Arts and Entertainment

TV

Arts and Entertainment
Michael Keaton in the 1998 Beetlejuice original

film

Arts and Entertainment

TV

Arts and Entertainment
Olivia Colman and David Tennant star in 'Broadchurch'

TV

Arts and Entertainment
Michael Kitchen plays Christopher Foyle in ITV's 'Foyle's War'

TV
Arts and Entertainment

TV
Arts and Entertainment
Downton Abbey star Joanne Froggatt will be starring in Dominic Savage's new BBC drama The Secrets

Arts and Entertainment
Vividly drawn: Timothy Spall in Mike Leigh’s ‘Mr Turner’
film
Latest stories from i100
Have you tried new the Independent Digital Edition apps?

ES Rentals

    Independent Dating
    and  

    By clicking 'Search' you
    are agreeing to our
    Terms of Use.

    Woman who was sent to three Nazi death camps describes how she escaped the gas chamber

    Auschwitz liberation 70th anniversary

    Woman sent to three Nazi death camps describes surviving gas chamber
    DSK, Dodo the Pimp, and the Carlton Hotel

    The inside track on France's trial of the year

    Dominique Strauss-Kahn, Dodo the Pimp, and the Carlton Hotel:
    As provocative now as they ever were

    Sarah Kane season

    Why her plays are as provocative now as when they were written
    Murder of Japanese hostage has grim echoes of a killing in Iraq 11 years ago

    Murder of Japanese hostage has grim echoes of another killing

    Japanese mood was against what was seen as irresponsible trips to a vicious war zone
    Syria crisis: Celebrities call on David Cameron to take more refugees as one young mother tells of torture by Assad regime

    Celebrities call on David Cameron to take more Syrian refugees

    One young mother tells of torture by Assad regime
    The enemy within: People who hear voices in their heads are being encouraged to talk back – with promising results

    The enemy within

    People who hear voices in their heads are being encouraged to talk back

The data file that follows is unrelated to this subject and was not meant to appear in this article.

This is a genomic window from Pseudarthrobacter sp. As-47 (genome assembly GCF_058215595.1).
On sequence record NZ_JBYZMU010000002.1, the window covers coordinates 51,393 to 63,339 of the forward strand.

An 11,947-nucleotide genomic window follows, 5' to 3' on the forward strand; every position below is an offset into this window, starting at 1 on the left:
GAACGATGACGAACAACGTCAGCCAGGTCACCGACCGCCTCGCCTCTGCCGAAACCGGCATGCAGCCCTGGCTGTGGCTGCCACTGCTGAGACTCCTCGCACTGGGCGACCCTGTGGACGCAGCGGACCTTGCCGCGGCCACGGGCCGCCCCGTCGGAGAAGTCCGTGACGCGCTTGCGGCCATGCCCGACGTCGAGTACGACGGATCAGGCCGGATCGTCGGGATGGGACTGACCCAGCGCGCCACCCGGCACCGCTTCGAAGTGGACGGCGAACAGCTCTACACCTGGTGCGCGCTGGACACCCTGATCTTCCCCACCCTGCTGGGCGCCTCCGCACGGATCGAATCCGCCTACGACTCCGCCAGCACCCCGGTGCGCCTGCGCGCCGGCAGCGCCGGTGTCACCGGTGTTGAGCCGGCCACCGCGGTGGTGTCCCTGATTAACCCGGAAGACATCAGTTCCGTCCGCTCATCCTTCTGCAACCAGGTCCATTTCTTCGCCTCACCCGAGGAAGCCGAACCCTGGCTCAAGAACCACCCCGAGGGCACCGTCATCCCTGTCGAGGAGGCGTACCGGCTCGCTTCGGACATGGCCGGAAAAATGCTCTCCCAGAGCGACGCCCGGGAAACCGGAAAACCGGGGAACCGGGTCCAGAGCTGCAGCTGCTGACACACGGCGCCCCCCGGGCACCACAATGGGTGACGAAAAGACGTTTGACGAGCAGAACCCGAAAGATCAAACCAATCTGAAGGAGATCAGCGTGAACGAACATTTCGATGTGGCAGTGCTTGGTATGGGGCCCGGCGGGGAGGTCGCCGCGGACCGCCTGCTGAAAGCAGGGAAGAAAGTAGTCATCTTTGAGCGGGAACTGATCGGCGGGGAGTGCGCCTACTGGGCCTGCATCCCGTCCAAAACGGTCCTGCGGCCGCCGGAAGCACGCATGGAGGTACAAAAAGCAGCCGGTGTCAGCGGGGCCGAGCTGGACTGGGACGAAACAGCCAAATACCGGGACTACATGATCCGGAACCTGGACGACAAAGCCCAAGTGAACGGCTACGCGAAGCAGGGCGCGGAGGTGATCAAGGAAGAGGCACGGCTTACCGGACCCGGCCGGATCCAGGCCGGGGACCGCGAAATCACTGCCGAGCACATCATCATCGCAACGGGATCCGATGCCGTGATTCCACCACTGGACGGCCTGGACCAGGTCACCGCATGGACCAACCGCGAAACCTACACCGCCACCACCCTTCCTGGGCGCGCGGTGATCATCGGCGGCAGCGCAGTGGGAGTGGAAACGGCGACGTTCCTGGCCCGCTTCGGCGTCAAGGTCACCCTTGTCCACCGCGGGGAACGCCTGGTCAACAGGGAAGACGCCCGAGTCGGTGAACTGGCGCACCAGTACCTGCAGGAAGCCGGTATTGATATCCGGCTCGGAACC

'In Auschwitz you got used to anything'

    'In Auschwitz you got used to anything'

    Survivors of the Nazi concentration camp remember its horror, 70 years on
    Autumn/winter menswear 2015: The uniforms that make up modern life come to the fore

    Autumn/winter menswear 2015

    The uniforms that make up modern life come to the fore
    'I'm gay, and plan to fight military homophobia'

    'I'm gay, and plan to fight military homophobia'

    Army general planning to come out
    Iraq invasion 2003: The bloody warnings six wise men gave to Tony Blair as he prepared to launch poorly planned campaign

    What the six wise men told Tony Blair

    Months before the invasion of Iraq in 2003, experts sought to warn the PM about his plans. Here, four of them recall that day
    25 years of The Independent on Sunday: The stories, the writers and the changes over the last quarter of a century

    25 years of The Independent on Sunday

    The stories, the writers and the changes over the last quarter of a century
    Homeless Veterans appeal: 'Really caring is a dangerous emotion in this kind of work'

    Homeless Veterans appeal

    As head of The Soldiers' Charity, Martin Rutledge has to temper compassion with realism. He tells Chris Green how his Army career prepared him
    Wu-Tang Clan and The Sexual Objects offer fans a chance to own the only copies of their latest albums

    Smash hit go under the hammer

    It's nice to pick up a new record once in a while, but the purchasers of two latest releases can go a step further - by buying the only copy
    Geeks who rocked the world: Documentary looks back at origins of the computer-games industry

    The geeks who rocked the world

    A new documentary looks back at origins of the computer-games industry
    Belle & Sebastian interview: Stuart Murdoch reveals how the band is taking a new direction

    Belle & Sebastian is taking a new direction

    Twenty years ago, Belle & Sebastian was a fey indie band from Glasgow. It still is – except today, as prime mover Stuart Murdoch admits, it has a global cult following, from Hollywood to South Korea